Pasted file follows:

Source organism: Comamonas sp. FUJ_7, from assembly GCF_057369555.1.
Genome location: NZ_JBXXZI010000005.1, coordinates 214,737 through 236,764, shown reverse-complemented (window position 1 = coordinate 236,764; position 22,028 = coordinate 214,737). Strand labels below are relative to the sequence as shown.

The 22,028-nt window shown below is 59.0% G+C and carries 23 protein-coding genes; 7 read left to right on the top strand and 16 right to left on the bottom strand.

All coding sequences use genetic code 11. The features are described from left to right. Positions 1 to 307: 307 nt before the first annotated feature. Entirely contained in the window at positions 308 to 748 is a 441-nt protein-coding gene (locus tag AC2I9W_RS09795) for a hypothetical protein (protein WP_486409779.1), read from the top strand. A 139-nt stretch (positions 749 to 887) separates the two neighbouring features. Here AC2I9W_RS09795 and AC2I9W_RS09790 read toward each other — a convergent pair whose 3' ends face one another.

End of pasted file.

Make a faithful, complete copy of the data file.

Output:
Source organism: Comamonas sp. FUJ_7, from assembly GCF_057369555.1.
Genome location: NZ_JBXXZI010000005.1, coordinates 214,737 through 236,764, shown reverse-complemented (window position 1 = coordinate 236,764; position 22,028 = coordinate 214,737). Strand labels below are relative to the sequence as shown.

The 22,028-nt window shown below is 59.0% G+C and carries 23 protein-coding genes; 7 read left to right on the top strand and 16 right to left on the bottom strand.

All coding sequences use genetic code 11. The features are described from left to right. Positions 1 to 307: 307 nt before the first annotated feature. Entirely contained in the window at positions 308 to 748 is a 441-nt protein-coding gene (locus tag AC2I9W_RS09795) for a hypothetical protein (protein WP_486409779.1), read from the top strand. A 139-nt stretch (positions 749 to 887) separates the two neighbouring features. Here AC2I9W_RS09795 and AC2I9W_RS09790 read toward each other — a convergent pair whose 3' ends face one another.